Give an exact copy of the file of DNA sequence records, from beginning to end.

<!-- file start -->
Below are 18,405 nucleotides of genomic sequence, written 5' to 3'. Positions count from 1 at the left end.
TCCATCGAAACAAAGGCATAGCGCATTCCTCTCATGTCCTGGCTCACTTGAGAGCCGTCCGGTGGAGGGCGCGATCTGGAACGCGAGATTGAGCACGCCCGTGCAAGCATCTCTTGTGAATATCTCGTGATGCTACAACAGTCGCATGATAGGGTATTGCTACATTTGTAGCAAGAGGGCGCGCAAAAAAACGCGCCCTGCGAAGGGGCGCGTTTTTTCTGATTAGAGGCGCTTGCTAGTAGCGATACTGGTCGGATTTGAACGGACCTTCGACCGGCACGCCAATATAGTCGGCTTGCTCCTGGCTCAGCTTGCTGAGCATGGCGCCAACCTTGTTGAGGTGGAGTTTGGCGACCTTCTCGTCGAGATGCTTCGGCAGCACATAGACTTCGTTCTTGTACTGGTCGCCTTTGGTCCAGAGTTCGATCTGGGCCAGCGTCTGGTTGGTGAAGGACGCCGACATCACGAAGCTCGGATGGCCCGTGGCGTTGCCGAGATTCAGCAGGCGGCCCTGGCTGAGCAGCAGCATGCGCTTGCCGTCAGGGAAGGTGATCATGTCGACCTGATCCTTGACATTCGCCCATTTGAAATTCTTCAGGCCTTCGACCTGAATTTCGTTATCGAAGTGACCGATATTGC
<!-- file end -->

Below are 18,405 nucleotides of genomic sequence, written 5' to 3'. Positions count from 1 at the left end.
TCCATCGAAACAAAGGCATAGCGCATTCCTCTCATGTCCTGGCTCACTTGAGAGCCGTCCGGTGGAGGGCGCGATCTGGAACGCGAGATTGAGCACGCCCGTGCAAGCATCTCTTGTGAATATCTCGTGATGCTACAACAGTCGCATGATAGGGTATTGCTACATTTGTAGCAAGAGGGCGCGCAAAAAAACGCGCCCTGCGAAGGGGCGCGTTTTTTCTGATTAGAGGCGCTTGCTAGTAGCGATACTGGTCGGATTTGAACGGACCTTCGACCGGCACGCCAATATAGTCGGCTTGCTCCTGGCTCAGCTTGCTGAGCATGGCGCCAACCTTGTTGAGGTGGAGTTTGGCGACCTTCTCGTCGAGATGCTTCGGCAGCACATAGACTTCGTTCTTGTACTGGTCGCCTTTGGTCCAGAGTTCGATCTGGGCCAGCGTCTGGTTGGTGAAGGACGCCGACATCACGAAGCTCGGATGGCCCGTGGCGTTGCCGAGATTCAGCAGGCGGCCCTGGCTGAGCAGCAGCATGCGCTTGCCGTCAGGGAAGGTGATCATGTCGACCTGATCCTTGACATTCGCCCATTTGAAATTCTTCAGGCCTTCGACCTGAATTTCGTTATCGAAGTGACCGATATTGC